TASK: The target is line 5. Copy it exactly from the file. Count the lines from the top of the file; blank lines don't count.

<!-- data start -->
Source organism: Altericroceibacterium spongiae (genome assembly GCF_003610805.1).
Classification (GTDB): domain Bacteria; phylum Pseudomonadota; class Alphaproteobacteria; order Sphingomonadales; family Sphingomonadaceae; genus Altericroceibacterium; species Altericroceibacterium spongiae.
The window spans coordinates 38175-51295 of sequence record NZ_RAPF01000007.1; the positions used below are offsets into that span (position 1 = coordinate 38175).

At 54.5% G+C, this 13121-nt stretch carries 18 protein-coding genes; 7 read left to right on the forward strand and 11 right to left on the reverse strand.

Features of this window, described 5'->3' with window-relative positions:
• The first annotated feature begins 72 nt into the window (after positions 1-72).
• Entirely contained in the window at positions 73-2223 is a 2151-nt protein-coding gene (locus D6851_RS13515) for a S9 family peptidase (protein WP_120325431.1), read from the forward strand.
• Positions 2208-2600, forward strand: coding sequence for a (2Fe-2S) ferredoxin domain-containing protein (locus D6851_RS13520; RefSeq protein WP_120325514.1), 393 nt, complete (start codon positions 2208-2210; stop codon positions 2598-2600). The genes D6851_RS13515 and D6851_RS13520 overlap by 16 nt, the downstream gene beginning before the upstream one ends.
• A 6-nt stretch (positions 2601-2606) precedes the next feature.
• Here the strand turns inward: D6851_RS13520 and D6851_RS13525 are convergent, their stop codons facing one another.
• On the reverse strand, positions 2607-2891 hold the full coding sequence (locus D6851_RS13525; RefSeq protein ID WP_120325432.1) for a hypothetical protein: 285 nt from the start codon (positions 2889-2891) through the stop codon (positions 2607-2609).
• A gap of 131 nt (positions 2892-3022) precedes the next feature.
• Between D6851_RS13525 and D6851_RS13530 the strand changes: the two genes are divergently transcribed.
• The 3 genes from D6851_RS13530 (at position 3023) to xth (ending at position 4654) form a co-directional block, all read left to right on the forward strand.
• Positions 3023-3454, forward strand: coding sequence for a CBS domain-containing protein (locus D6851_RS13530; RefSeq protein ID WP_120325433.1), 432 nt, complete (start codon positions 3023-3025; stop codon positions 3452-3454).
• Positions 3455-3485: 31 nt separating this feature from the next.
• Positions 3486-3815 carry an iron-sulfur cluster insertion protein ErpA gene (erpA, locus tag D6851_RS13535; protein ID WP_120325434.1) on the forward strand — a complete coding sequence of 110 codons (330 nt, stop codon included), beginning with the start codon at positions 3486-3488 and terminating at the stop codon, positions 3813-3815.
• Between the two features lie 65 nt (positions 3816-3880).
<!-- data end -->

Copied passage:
Features of this window, described 5'->3' with window-relative positions: